The Kardashians' Christmas presents are a perfect example of income inequality at its worst

Dia Dipasupil/WireImage/Getty Images

This year for Christmas, Kylie Jenner’s 1-year-old daughter Stormi got a palatial furnished playhouse from her grandmother, Kris Jenner. It has two levels, a balcony, and even comes with a doorbell, meaning it’s both larger and more functional than many New York City apartments.

Kylie narrates her Christmas vlog with such nonchalance she almost tricks you into believing a house that could comfortably house a petite adult is a normal thing to give an infant. But the house is a fairly modest toy by Kardashian standards. Stormi’s cousins Penelope, Mason and Reign (Kourtney’s kids) have their own $100,000 playhouse featuring white shag carpets, which seem totally child-friendly.

Not to be outdone by her mother and the baby mansion, Kylie gave Stormi (who is, again, a baby) an even more opulent present: an absolutely gigantic diamond ring. Kylie shared a clip of her daughter wearing the bling on her Instagram story, then deleted it pretty quickly when the backlash was swift and harsh. And that’s not all, folks. According to another since-deleted Instagram story, Stormi also got a pony. Pardon me while I go watch the Christmas breakfast scene in Little Women again — where they give all their food to the poor — to detox.

The list of extravagant presents goes on and on and on. Last Christmas, Kim Kardashian flew to Japan and brought back at least eight Louis Vuitton handbags for “all of the baby girls in the fam,” including True, Dream, Stormi and her daughter Chicago. That’s anywhere from $1,500 to $7,000 per infant and anywhere from $12,000 to $56,000 total.

This Christmas, Kim and her husband Kanye West upped the ante and stoked controversy by giving their 6-year-old daughter North the custom velvet jacket Michael Jackson wore to Elizabeth Taylor’s 65th birthday as well as the hat the late singer wore in the music video for “Smooth Criminal.” Evidently, North is a huge Michael Jackson fan. “We knew she would love this, so we won this on an auction for Northie for Christmas,” Kim said in her Instagram story. “She is so grateful and so excited.”

No matter how rich and famous you are, giving an accused pedophile’s clothing to a 6-year-old is just bizarre. But questionable parenting choices aside, Kim dropped some serious cash on North’s present. The auctioneer, Julien’s Auctions, estimated the jacket was worth between $10,000 and $20,000. Kim bought it for $65,625. The white wool hat, which still has Jackson’s makeup on it, had an $800 to $1,200 estimate. The West family dropped $3,840 to cop it.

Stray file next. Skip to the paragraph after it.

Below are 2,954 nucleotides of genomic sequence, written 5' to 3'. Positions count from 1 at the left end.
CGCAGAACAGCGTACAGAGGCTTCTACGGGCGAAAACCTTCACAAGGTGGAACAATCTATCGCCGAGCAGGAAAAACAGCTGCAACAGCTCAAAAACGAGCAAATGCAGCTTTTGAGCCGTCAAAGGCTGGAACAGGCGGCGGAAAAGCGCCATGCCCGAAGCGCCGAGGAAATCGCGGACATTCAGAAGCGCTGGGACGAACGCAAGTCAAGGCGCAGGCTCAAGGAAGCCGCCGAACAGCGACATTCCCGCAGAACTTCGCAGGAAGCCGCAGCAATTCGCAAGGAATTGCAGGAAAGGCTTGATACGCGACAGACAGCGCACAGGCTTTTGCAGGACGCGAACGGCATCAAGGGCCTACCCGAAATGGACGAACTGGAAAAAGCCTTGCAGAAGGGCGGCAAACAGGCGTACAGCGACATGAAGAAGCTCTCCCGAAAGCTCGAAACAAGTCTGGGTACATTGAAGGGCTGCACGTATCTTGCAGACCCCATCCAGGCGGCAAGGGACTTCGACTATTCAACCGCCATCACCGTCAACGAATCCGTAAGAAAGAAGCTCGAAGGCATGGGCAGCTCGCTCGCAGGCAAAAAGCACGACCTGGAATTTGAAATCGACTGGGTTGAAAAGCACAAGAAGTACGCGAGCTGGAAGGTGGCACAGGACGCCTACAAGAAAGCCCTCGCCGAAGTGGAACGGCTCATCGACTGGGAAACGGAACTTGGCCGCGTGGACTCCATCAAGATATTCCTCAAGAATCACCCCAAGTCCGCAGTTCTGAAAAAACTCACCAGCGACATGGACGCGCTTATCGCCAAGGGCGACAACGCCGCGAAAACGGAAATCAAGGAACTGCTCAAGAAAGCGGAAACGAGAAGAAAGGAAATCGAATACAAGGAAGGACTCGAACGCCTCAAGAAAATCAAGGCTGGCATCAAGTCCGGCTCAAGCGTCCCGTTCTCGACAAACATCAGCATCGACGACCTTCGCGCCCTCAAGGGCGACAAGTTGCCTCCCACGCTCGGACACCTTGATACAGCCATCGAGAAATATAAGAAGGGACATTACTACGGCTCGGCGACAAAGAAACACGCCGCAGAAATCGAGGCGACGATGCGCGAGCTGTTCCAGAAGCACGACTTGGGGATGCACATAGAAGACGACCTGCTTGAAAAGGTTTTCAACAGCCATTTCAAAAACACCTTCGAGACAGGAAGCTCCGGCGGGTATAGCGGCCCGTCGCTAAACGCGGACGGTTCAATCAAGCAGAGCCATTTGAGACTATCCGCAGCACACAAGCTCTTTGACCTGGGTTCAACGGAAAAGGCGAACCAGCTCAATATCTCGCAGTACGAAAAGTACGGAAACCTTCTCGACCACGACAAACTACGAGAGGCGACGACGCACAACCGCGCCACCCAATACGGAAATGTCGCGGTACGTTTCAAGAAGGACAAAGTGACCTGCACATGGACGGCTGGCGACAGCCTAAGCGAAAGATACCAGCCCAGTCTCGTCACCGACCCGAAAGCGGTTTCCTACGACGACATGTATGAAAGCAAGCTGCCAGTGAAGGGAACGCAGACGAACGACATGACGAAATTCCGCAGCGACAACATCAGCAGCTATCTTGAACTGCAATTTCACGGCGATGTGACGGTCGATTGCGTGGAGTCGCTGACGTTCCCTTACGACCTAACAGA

The Kardashian tribe sure knows how to flex. They hardly invented extreme wealth, but they’re easily the most visible celebrity influencers in the world, worth millions apiece — and in Kylie’s case, a billion.

It’s easy to write-off their flashy spending as harmless, view it as entertainment, or even get some satisfaction out of judging them for it. Peeking into their lives is just fantasy. But psychologists are starting to understand the insidious ways social media rewires our brains.

Seeing these images day after day makes extreme wealth and influence seem attainable, when it’s just not. The gap between the richest and poorest people in America is the highest it’s been in 50 years, which makes the Kardashians’ flexing all the ickier. The whole family ought to take a page out of Cardi B’s book to atone for their spending. The rapper bought $5,000 worth of gifts for children in need just before Christmas.

The other issue is that funneling so much ostentatious capitalism into our brains is really bad for people. "After over 200 studies, we know that the more people endorse materialism, the worse their well-being. They're less empathic, less prosocial, more competitive," Tim Kasser, a psychologist at Knox College and author of The High Price of Materialism, told Wired.

"They're less likely to support environmental sustainability. They're more likely to endorse prejudicial and discriminatory beliefs,” Kasser added. Well, here’s hoping 2020 bestows us with more influencers like Greta Thunberg, and no more Kardashians ever.